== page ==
Most people who are homeless are not in their situation by choice.
Rental prices in Ōtaki are high and there’s a shortage of accommodation, plus a lot of people don’t make the grade some landlords expect.
These days, rental owners and/or their property managers have their own ideas about who can apply. So if you are not a professional worker or in some cases have children, you are not wanted in that rental. Many don’t allow pets.
If you’re lucky and have made it to the emergency housing list, Winz will help pay for you to live in a motel. You will have to pay two-thirds of your income and Winz will cover the rest.
If you’re on a benefit and get the Accommodation Allowance and/or the Temporary Assistance Benefit, this is stopped. So you’ll get only the basic benefit. If you have any disabilities you will still get that benefit.
People who are not on any benefit, have been working or are lucky enough to still have their job, are struggling to afford travel to work, groceries etc.
People living in motels are there on a two or three-weekly basis, depending on what the motel and Winz agree on. Sadly some motel managers/owners will allow only week-to-week accommodation. There’s no guarantee anyone can be there for the year or even two it can take to find an affordable rental or a Kāinga Ora rental.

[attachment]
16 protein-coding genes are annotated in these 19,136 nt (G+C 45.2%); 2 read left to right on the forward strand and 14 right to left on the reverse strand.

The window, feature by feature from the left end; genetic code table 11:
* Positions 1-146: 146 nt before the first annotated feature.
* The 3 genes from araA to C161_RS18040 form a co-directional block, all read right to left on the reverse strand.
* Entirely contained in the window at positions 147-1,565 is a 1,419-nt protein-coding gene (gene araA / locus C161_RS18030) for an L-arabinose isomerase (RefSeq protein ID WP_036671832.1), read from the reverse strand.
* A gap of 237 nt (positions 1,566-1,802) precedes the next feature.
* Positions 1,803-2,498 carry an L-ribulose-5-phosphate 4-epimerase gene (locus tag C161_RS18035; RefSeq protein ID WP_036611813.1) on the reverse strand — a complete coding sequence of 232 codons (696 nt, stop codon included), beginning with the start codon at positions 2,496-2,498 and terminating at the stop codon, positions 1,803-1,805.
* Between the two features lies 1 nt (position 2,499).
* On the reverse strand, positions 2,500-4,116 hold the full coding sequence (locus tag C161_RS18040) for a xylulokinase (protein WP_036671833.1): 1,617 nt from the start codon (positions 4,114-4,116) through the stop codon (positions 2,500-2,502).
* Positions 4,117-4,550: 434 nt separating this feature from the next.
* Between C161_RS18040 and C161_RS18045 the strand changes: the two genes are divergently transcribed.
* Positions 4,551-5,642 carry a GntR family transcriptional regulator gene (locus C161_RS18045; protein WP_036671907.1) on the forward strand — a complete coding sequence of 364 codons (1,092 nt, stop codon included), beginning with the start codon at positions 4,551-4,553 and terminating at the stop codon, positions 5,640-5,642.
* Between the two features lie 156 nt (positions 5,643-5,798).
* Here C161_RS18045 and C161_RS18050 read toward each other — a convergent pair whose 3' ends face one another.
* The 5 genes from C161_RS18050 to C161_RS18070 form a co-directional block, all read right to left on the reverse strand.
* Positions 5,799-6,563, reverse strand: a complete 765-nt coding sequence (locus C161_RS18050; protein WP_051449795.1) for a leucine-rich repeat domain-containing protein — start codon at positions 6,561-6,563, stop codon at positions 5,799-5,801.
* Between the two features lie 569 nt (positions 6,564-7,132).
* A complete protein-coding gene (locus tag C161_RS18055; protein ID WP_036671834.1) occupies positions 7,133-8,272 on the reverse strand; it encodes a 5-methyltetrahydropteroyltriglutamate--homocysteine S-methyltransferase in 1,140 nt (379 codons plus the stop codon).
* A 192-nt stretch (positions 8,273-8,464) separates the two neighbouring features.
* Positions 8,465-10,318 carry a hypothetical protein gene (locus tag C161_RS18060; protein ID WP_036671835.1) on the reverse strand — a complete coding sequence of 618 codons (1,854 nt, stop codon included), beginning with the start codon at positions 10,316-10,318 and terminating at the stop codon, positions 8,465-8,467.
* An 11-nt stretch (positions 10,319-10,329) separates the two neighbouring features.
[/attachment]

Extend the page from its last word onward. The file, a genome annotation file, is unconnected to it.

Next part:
Emergency accommodation is limited and at present at full capacity.
It’s impossible to know the true number of individuals and families made homeless because of the lack of affordable rentals. A recent survey, however, brought plenty out of the closet. It showed homeless people were staying in pub rooms, boarding houses, campervans, cars or tents, or couch surfing with friends and family.
There are also bound to be other ways people are finding accommodation, even if it is for one night before moving on somewhere else.
My last enquiry about how many pensioners were on the Kāpiti Coast District Council housing list showed 190 people waiting for a place. There is not nearly enough public housing to accommodate them all. And there are people who don’t contact Winz because they believe nothing will eventuate, or they don’t want the stigma that also comes with it.
Funding for the infrastructure of new builds in Ōtaki has been approved, but that isn’t going to give the homeless any joy as it will be next year before building begins. Meanwhile the number of homeless people and families is increasing week by week.
What we need is someone who has land ready, and who can provide alternative housing such as caravans, mobile homes, tiny houses, campervans and so on, and provide facilities.
The swimming pool will let people use the showers, but there are so many other issues that need to be covered to make life a bit more comfortable for the homeless.
Who can offer hope, and what can they offer?
Donna has been a strong advocate for homeless people. Last month she presented a petition to Parliament asking Kāinga Ora to immediately buy land and build permanent rental accommodation to help the homeless.